Help Keep Gracie at Interlochen Arts Academy!

For: Grace Smith
Wyandotte, MI
Organizer: Anna Smith
Help Keep Gracie at Interlochen Arts Academy! (Grace Smith)
$6,138
of $10,500 goal
58% Complete
Raised by 97 donors
This fundraiser is closed. Thank you for your support!

The Story

Goal update: They have re-accepted her for her senior year for 2018-2019! We have updated the fundraiser goal to reflect the $1800 deposit due by April 10th, 2018 for next year plus the remaining tuition for this year. Please see our updates section to find out our most recent adventures and news!


Original description:

Prelude: [This fundraiser is about my daughter, about whom you will read in a second, but I wanted to begin by saying I am a woman who does not deserve the amazing people she has in her life. After posting our news on Facebook, I received several messages from people who want to do whatever they can to help Gracie reach her goal. I am so humbled that I am surrounded by such kind, generous, and supportive people who support me and my children in their goals and dreams. It is because of these amazing people and their insistence that I am setting up this page to tell our story and to give people a way in which to donate if they so wish. This is a very large undertaking and I feel it is one that is my responsibility to figure out as her parent. It is only because people actively want to help and because this is such a rare opportunity for a chance few are offered that I am swallowing my pride and making this public. Thank you to everyone who has ever supported us in any way. Without our tribe we would not be where we are today, whether or not she attends the academy. All my love to you all!]  


So, what's this all about anyway?  One year ago Gracie was on an adventure I was sure we would never top. She auditioned for and was accepted into the six-week orchestra program at Interlochen Arts Camp. It was an amazing experience and one she enjoyed every minute she was there. She learned a tremendous amount and the experience was one she was so very grateful to be able to participate in. At that point she had been studying cello with a private teacher for just a hair under two years. In the cello world (and probably the music world in general) that is very late and requires a lot of ground to make up.  


After raising the funds herself to attend her high school music department's trip to New York City, she returned inspired and asked if we could simply complete the application for admission to Interlochen Arts Academy, the boarding arts high school. I saw no reason to not apply. When you never ask, the answer is always no. If it didn't work out, it would not mean the end of her musical career. However, it did mean, if she were to be admitted, that she could focus on her music and academics in a way she can't quite here and would allow her to focus entirely on preparing for the next steps in her journey.  Yesterday we got the news that she was accepted.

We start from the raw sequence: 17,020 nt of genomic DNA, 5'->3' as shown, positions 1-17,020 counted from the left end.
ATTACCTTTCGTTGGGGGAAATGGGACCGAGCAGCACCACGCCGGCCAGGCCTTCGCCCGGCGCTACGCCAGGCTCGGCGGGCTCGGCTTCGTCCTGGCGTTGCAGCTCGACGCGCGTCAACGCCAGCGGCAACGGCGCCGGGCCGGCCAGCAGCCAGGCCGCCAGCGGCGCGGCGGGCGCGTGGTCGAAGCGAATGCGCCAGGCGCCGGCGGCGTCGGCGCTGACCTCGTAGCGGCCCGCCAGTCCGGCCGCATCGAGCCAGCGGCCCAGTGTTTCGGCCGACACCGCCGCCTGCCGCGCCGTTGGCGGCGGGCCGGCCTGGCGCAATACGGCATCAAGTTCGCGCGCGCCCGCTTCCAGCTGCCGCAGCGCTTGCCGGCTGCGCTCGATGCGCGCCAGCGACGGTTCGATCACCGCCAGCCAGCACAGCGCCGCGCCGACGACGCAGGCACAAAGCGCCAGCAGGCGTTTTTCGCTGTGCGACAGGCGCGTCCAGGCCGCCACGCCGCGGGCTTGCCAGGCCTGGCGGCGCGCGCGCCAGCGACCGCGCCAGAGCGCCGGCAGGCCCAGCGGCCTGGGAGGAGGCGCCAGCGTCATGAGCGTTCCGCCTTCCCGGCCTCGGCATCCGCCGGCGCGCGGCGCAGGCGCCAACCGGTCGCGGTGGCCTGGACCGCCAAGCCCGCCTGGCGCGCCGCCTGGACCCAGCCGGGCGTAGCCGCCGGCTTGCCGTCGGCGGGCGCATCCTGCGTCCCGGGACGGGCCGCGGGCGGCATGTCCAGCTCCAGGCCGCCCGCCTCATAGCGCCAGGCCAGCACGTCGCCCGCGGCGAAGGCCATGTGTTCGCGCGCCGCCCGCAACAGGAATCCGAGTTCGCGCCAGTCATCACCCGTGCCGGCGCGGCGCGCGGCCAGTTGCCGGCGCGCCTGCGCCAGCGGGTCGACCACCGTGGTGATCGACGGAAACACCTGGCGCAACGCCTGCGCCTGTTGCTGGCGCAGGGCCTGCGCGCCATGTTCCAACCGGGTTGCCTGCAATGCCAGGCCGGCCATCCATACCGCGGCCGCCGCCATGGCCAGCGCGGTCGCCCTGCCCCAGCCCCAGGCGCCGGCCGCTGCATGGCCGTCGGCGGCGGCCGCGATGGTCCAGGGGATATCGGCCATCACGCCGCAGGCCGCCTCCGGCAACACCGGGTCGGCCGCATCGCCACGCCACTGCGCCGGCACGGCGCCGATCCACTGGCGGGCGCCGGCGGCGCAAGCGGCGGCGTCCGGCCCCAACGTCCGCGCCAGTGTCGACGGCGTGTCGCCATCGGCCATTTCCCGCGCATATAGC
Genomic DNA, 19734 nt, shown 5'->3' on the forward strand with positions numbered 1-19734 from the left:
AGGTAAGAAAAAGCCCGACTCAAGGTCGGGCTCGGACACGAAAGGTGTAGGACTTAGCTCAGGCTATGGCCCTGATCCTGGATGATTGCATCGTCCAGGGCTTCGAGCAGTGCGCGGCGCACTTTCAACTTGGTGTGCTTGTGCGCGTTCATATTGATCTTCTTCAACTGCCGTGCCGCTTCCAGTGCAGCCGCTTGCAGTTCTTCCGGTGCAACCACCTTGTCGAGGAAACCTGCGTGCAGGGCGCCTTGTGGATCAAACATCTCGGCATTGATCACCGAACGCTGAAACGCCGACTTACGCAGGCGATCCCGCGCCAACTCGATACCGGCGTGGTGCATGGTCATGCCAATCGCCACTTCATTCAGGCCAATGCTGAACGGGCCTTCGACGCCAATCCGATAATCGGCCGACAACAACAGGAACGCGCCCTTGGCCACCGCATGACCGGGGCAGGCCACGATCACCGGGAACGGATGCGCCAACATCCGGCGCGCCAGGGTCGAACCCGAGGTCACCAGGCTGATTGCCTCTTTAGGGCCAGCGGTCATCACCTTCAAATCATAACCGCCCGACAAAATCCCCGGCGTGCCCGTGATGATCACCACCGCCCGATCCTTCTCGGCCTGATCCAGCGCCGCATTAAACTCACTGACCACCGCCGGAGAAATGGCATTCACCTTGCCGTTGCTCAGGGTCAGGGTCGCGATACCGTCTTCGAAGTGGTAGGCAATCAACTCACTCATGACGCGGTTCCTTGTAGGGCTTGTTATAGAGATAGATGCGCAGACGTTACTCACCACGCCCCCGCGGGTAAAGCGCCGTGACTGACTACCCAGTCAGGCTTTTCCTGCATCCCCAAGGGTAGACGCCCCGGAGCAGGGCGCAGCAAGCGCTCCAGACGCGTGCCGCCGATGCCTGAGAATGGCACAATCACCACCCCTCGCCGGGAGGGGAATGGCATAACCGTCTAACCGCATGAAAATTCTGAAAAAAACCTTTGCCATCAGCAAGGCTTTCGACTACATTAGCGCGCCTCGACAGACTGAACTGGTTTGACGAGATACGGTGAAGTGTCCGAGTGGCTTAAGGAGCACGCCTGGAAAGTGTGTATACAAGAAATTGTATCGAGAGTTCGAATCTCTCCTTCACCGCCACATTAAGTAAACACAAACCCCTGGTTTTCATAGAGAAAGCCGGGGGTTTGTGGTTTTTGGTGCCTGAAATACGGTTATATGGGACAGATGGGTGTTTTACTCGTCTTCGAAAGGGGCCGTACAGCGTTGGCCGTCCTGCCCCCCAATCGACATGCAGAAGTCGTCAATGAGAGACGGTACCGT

We have until Monday, August 7th, to secure her spot.  


[Before anyone gets too excited this isn't yet a thing. It may not end up being a thing. They offered her a wildly generous scholarship but it's still about $6k more than we could take on to do this in tuition alone. Books, fees, travel, and the required purchase of a Macbook for use with music software means another $2500 or so. It's amazing how close you can be to a dream yet still be just out of reach.]


She's over the moon that she was accepted to begin with and we are proud beyond measure. That in and of itself is a great honor. It's a rare opportunity. She wanted to give applying a shot fully knowing that it might not happen because that's how life works sometimes. Her ability to accept that reality so maturely and without entitlement, grateful that she could even make the attempt, blows me away.


If this doesn't happen then so be it. No one dies and she remains involved in excellent ensembles, has an excellent teacher both at school and privately, goes to a fine school that gives her academic opportunities to challenge her and extracurricular activities that enrich her experience. We are more than blessed no matter what and for that we are tremendously grateful. I'm not going down without a fight but to have this type of "problem" is the type of problem I'd prefer in life.  If we can not make our goal, any funds collected will be placed in a separate account to be used only to send Gracie to Interlochen Arts Camp next summer. All funds are for Interlochen-related things only.


Wish me luck as I throw that Hail Mary pass.

Fundraiser Updates

Posted on March 11, 2018